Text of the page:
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September 17, 2021
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Newly discovered Deep Sea Species Named after PNG Marine Biologist

One way of being recognised in the scientific world is to have newly discovered species named after you.

That’s happened to a Papua New Guinean marine biologist who has not one, but two new deep sea species named after him.

The newly discovered species are of a shark, and a shell, found in the deep sea waters of northern Papua New Guinea.

The shark is about a meter long and the shell is about 3cm in length.

They are now scientifically known as ‘Rhinobatos manai’ and ‘Scabrotrophon manai’ respectively, taking after Associate Professor Ralph Mana’s surname.

Prof. Mana from Angoram in East Sepik, was part of three expeditions in 2010, 2012 and 2014, which discovered these species. The expedition was sponsored by the National Museum of Natural History in Paris. They were surveying and studying organisms from a depth of 200 metres to 2,000 metres.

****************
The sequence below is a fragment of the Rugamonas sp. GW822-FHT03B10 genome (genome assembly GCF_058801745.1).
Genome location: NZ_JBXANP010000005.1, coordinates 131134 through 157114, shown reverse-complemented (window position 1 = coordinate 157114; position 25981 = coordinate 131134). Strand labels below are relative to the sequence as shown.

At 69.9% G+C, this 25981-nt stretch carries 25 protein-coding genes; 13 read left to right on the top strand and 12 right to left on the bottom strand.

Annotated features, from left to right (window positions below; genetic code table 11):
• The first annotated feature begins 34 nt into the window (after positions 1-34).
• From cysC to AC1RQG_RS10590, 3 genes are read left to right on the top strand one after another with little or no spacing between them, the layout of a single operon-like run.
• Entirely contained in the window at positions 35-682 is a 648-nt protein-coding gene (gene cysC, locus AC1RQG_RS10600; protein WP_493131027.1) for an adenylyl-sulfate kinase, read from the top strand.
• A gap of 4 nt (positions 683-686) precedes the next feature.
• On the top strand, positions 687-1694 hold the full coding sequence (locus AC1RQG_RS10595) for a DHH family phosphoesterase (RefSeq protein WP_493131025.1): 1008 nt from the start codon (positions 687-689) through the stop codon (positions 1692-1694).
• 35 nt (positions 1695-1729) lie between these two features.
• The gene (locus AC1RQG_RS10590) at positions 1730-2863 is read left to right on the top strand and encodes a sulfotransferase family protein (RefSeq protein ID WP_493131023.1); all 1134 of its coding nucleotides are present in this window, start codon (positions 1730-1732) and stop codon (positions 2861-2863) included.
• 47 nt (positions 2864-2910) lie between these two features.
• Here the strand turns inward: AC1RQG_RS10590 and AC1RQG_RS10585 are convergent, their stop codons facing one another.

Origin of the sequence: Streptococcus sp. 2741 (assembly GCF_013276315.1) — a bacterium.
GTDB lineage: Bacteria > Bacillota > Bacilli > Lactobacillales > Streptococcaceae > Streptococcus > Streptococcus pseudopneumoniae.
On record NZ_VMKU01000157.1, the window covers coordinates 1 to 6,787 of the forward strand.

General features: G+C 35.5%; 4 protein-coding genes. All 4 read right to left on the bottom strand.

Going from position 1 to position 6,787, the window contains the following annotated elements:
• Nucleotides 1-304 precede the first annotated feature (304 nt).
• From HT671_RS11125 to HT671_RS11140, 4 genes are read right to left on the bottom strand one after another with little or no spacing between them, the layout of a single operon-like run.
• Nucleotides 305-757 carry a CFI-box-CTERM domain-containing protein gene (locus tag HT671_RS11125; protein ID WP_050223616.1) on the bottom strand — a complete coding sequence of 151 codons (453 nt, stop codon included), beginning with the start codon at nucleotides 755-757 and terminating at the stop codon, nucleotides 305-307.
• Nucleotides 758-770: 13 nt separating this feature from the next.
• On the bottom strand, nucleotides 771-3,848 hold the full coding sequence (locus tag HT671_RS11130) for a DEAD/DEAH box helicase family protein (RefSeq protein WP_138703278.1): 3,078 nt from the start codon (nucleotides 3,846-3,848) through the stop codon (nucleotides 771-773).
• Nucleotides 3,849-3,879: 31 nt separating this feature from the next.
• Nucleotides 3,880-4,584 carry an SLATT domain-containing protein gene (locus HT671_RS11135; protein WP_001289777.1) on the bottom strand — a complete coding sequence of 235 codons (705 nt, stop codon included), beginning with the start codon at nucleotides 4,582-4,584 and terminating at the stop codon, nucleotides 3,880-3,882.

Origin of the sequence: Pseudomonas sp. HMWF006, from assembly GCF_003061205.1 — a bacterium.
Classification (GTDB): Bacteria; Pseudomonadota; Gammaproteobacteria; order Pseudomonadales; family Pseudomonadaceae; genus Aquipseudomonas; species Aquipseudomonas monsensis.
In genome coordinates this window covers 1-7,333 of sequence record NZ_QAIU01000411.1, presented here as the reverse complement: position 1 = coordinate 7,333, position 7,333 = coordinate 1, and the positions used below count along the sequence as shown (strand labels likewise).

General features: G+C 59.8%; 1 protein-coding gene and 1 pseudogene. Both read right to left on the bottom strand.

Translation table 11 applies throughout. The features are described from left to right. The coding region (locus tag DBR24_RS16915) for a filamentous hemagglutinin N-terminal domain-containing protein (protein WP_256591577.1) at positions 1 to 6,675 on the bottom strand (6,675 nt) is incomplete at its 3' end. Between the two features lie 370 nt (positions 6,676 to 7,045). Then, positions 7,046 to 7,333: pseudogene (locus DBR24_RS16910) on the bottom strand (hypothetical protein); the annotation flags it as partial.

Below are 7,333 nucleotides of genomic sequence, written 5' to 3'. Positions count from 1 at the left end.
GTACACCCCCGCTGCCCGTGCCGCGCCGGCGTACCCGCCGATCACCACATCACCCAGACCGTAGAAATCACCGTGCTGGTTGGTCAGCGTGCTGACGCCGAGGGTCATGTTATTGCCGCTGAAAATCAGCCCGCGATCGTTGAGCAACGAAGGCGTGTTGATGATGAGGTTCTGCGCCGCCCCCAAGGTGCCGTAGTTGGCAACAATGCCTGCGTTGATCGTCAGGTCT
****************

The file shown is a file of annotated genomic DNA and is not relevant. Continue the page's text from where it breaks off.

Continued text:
As recognition for this work and his years in the field, Prof. Mana was given this honour.

While he was aware of the naming of the shark, the naming of the shell came as a complete surprise.

He received the good news two weeks ago while he was on his way to a scientific conference in Paris which celebrated 40 years of deep sea studies in the tropics.

The shark was found in 2014 in New Ireland, and the shell first found in Milne Bay in 2010.

Prof. Mana said it’s the first “comprehensive study” of this kind done in the country.

“Fifteen percent of things brought up were new species,” says the Professor.

Very little is still known about these new species, and as for the shark, as it was the only kind of its species caught, under the study MOU, it will be kept in a Museum in Taiwan, while some samples of the shell will be sent back to the University of PNG.

Out of the three expeditions, the two species are not the only new discoveries with names connected to Papua New Guinea.

The scientific world has also adopted the name ‘Yag’, the Bel language name of a new algae found in Madang, and the name ‘Kavieng’ has been given to a new species of crab found in New Ireland.

Prof. Mana said, as a nation that contains a significant volume of the world’s known and unknown biodiversity, it is important that more studies are carried out, especially in the deep sea waters of PNG.

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